Talking about the DSA, it also complements the GDPR and brings additional provisions that affect behavioral advertising by some service providers: it bans targeted advertising of minors based on profiling and targeted advertising based on profiling using special categories of personal data, such as sexual orientation or religious beliefs.
For very large online platforms, the DSA establishes that "they will have to maintain and provide access to ad repositories, allowing researchers, civil society and authorities to inspect how ads were displayed and how they were targeted. They will also need to assess whether and how their advertising systems are manipulated or otherwise contribute to societal risks, and take measures to mitigate these risks."
The DSA also says (art. 26) that for each specific ad, the person seeing the ad should be able to identify the following:
"(a) that the information is an advertisement, including through prominent markings, which might follow standards pursuant to Article 44;
(b) the natural or legal person on whose behalf the advertisement is presented;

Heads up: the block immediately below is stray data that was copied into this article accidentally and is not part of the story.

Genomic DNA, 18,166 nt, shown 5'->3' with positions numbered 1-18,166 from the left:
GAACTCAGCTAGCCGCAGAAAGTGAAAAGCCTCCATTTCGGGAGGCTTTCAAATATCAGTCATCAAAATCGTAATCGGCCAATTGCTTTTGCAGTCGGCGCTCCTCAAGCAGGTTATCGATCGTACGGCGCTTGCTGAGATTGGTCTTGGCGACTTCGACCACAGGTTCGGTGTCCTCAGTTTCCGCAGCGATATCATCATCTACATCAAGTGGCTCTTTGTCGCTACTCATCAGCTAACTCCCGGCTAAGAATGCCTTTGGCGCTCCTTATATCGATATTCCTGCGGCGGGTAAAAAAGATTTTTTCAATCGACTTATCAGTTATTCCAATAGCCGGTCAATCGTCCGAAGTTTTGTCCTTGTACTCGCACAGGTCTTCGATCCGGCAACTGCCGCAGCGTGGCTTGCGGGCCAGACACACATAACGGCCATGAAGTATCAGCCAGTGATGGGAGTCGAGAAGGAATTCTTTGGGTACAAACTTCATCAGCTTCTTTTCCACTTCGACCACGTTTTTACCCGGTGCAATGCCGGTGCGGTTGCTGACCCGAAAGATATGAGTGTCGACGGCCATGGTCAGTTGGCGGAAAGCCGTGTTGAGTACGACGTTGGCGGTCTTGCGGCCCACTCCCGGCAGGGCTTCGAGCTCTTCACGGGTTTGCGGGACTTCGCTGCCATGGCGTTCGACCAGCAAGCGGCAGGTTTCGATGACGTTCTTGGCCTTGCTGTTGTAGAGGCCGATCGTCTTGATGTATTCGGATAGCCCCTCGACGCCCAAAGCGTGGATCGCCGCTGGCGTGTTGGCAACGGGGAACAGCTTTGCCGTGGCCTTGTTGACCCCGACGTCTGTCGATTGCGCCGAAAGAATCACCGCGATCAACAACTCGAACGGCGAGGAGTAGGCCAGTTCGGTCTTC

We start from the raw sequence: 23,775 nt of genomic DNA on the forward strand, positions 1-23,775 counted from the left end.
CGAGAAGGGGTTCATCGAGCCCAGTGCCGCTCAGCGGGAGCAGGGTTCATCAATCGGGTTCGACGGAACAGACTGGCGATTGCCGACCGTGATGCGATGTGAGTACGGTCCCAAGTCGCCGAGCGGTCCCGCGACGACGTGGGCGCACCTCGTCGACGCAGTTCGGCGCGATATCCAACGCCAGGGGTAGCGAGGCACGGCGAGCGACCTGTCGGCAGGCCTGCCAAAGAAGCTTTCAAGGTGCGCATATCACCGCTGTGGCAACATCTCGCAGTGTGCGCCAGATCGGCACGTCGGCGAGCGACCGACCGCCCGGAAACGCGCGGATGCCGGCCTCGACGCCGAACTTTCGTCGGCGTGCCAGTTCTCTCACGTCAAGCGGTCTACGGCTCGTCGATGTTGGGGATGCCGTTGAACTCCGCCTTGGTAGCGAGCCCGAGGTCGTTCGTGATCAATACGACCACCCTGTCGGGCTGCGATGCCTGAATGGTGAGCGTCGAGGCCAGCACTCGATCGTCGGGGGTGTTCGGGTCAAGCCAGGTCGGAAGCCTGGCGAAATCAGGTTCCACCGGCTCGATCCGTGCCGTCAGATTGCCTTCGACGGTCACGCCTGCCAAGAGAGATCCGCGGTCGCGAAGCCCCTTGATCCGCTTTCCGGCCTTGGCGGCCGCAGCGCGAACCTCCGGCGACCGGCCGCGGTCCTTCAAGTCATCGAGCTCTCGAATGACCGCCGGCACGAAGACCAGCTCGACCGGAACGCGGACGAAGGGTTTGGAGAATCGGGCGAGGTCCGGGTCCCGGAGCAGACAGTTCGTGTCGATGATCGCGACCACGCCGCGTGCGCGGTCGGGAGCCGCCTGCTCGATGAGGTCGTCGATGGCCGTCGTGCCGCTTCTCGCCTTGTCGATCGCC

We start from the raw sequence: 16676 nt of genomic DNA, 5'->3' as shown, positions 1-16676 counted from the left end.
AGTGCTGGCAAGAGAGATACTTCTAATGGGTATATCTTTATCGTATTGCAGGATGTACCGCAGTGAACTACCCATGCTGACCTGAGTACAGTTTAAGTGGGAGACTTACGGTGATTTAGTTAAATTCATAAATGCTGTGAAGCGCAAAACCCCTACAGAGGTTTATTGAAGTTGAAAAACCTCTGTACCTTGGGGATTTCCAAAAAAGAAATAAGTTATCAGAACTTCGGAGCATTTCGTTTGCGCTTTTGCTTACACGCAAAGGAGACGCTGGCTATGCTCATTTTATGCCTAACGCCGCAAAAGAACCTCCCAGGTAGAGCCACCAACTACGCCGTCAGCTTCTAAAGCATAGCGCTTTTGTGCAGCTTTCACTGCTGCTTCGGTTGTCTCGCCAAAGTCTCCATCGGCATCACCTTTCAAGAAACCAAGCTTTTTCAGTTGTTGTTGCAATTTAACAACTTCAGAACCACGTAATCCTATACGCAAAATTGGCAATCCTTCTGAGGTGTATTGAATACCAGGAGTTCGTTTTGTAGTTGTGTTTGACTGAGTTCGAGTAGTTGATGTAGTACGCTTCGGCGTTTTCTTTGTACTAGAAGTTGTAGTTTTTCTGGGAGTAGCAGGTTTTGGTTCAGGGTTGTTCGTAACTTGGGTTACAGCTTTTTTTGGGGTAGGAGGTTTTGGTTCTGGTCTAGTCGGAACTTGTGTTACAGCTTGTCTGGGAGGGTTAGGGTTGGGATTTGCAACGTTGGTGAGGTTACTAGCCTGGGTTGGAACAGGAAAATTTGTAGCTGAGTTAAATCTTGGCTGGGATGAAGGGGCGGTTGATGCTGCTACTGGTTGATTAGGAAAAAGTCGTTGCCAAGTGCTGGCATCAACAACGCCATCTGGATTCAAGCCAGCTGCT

(c) the natural or legal person who paid for the advertisement if that person is different from the natural or legal person referred to in point (b);
(d) meaningful information directly and easily accessible from the advertisement about the main parameters used to determine the recipient to whom the advertisement is presented and, where applicable, about how to change those parameters."
These are game-changing rules, and, in my view, online advertising will never be the same again. For the better.
The online advertising transformation also crossed to the other side of the Atlantic and reached the United States, especially California. If the GDPR needed 40 words to define informed consent, check out the California Privacy Rights Act's (CPRA) 121 words approach to consent:
So the CPRA had to use 121 words just to define consent to ensure that organizations will not try to bypass it to collect more data - for purposes such as behavioral advertising.